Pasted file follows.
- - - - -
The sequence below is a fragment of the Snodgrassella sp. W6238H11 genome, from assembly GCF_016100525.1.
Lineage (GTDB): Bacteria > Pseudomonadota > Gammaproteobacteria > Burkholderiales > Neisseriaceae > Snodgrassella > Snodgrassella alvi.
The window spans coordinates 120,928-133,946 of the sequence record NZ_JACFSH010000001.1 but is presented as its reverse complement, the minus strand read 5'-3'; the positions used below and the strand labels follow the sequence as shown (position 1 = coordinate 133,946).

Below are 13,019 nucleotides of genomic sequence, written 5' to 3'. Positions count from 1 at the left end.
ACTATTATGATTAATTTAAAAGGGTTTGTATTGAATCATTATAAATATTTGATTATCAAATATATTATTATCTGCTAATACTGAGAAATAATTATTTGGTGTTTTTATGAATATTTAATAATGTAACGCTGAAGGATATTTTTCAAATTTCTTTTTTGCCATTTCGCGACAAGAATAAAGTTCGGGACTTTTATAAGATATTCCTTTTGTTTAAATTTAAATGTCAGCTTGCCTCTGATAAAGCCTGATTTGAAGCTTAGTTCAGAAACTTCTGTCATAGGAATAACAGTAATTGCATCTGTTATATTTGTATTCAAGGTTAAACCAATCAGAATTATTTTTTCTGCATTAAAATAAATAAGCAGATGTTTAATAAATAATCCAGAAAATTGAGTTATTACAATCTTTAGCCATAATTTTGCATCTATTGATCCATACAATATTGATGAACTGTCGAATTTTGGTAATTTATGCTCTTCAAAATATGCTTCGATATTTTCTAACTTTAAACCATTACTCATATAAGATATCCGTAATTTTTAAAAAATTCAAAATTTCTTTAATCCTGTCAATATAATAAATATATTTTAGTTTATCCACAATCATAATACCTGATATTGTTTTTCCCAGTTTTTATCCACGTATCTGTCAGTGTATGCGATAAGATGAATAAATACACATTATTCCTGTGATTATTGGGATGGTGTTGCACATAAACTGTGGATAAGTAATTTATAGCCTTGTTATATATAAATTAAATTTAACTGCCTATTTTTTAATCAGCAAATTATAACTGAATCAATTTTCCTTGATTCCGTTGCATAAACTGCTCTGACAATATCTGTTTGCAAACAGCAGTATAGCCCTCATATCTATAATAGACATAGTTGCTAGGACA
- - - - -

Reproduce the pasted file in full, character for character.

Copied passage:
The sequence below is a fragment of the Snodgrassella sp. W6238H11 genome, from assembly GCF_016100525.1.
Lineage (GTDB): Bacteria > Pseudomonadota > Gammaproteobacteria > Burkholderiales > Neisseriaceae > Snodgrassella > Snodgrassella alvi.
The window spans coordinates 120,928-133,946 of the sequence record NZ_JACFSH010000001.1 but is presented as its reverse complement, the minus strand read 5'-3'; the positions used below and the strand labels follow the sequence as shown (position 1 = coordinate 133,946).

Below are 13,019 nucleotides of genomic sequence, written 5' to 3'. Positions count from 1 at the left end.
ACTATTATGATTAATTTAAAAGGGTTTGTATTGAATCATTATAAATATTTGATTATCAAATATATTATTATCTGCTAATACTGAGAAATAATTATTTGGTGTTTTTATGAATATTTAATAATGTAACGCTGAAGGATATTTTTCAAATTTCTTTTTTGCCATTTCGCGACAAGAATAAAGTTCGGGACTTTTATAAGATATTCCTTTTGTTTAAATTTAAATGTCAGCTTGCCTCTGATAAAGCCTGATTTGAAGCTTAGTTCAGAAACTTCTGTCATAGGAATAACAGTAATTGCATCTGTTATATTTGTATTCAAGGTTAAACCAATCAGAATTATTTTTTCTGCATTAAAATAAATAAGCAGATGTTTAATAAATAATCCAGAAAATTGAGTTATTACAATCTTTAGCCATAATTTTGCATCTATTGATCCATACAATATTGATGAACTGTCGAATTTTGGTAATTTATGCTCTTCAAAATATGCTTCGATATTTTCTAACTTTAAACCATTACTCATATAAGATATCCGTAATTTTTAAAAAATTCAAAATTTCTTTAATCCTGTCAATATAATAAATATATTTTAGTTTATCCACAATCATAATACCTGATATTGTTTTTCCCAGTTTTTATCCACGTATCTGTCAGTGTATGCGATAAGATGAATAAATACACATTATTCCTGTGATTATTGGGATGGTGTTGCACATAAACTGTGGATAAGTAATTTATAGCCTTGTTATATATAAATTAAATTTAACTGCCTATTTTTTAATCAGCAAATTATAACTGAATCAATTTTCCTTGATTCCGTTGCATAAACTGCTCTGACAATATCTGTTTGCAAACAGCAGTATAGCCCTCATATCTATAATAGACATAGTTGCTAGGACA